Cicadas are large dark-bodied insects that are up to one and a half inches long, with transparent wings. The presence of cicadas is often identified by the loud, strong sounds made by the male cicadas. Damage is done by the cicadas in three ways 1) adults chew into and suck the sap from young twigs; 2) juvenile cicadas live on or in soil, and chew and suck sap from a tree’s roots, thus placing significant stress on the tree; and 3) the most damaging is from the female burrowing into branches to lay eggs. When laying eggs, the female cicadas will make dozens of holes into the tree to lay eggs, with each of the dozens or even hundreds of holes disrupting the tree’s vascular system. In some cases, making so many holes that the branch will physically break.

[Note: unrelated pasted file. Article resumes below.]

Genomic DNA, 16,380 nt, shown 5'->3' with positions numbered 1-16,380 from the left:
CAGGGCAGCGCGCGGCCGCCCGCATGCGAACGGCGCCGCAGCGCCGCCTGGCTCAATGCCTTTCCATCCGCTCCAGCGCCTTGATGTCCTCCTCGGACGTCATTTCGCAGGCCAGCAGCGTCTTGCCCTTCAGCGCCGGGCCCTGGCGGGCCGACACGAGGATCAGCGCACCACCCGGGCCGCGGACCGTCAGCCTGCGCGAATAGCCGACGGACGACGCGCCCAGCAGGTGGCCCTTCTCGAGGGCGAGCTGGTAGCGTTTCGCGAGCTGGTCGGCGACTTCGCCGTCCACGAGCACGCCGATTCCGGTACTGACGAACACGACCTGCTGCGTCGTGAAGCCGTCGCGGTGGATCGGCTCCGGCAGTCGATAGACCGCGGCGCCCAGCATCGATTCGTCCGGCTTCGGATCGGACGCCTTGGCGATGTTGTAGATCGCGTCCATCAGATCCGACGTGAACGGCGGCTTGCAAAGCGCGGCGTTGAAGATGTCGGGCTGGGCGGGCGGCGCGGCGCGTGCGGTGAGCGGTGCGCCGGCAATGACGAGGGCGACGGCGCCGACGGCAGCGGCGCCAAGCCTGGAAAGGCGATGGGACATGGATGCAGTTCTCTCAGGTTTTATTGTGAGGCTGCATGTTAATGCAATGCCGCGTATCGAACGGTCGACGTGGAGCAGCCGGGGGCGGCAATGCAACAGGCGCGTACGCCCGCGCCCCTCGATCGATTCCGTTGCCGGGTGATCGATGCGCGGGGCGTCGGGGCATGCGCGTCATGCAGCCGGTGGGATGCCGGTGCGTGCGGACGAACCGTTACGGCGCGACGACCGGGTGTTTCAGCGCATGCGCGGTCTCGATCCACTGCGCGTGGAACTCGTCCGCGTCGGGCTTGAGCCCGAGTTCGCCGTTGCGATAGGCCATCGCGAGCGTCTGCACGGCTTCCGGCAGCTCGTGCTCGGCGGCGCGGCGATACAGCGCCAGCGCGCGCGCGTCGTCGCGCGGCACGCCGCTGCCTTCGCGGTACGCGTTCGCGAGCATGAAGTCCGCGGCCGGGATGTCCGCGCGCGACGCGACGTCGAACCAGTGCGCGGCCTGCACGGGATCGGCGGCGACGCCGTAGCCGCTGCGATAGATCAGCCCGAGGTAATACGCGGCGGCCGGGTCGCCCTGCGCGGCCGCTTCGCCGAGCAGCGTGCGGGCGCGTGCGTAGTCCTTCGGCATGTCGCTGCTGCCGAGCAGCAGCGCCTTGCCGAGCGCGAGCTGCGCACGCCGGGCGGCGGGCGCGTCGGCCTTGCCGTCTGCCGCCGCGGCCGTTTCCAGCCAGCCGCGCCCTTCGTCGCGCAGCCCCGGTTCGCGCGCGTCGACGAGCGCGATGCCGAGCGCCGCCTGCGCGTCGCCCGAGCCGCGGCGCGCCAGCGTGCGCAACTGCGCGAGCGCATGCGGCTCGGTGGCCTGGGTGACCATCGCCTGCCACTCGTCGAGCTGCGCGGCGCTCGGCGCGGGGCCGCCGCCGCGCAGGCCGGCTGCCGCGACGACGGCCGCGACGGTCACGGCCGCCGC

At the first sign of the male singing, spray the tree with Borer-Miner Killer spray. Repeat the spray after seven days, and continue as necessary. Cut off and destroy any branches that are severely infested with egg holes.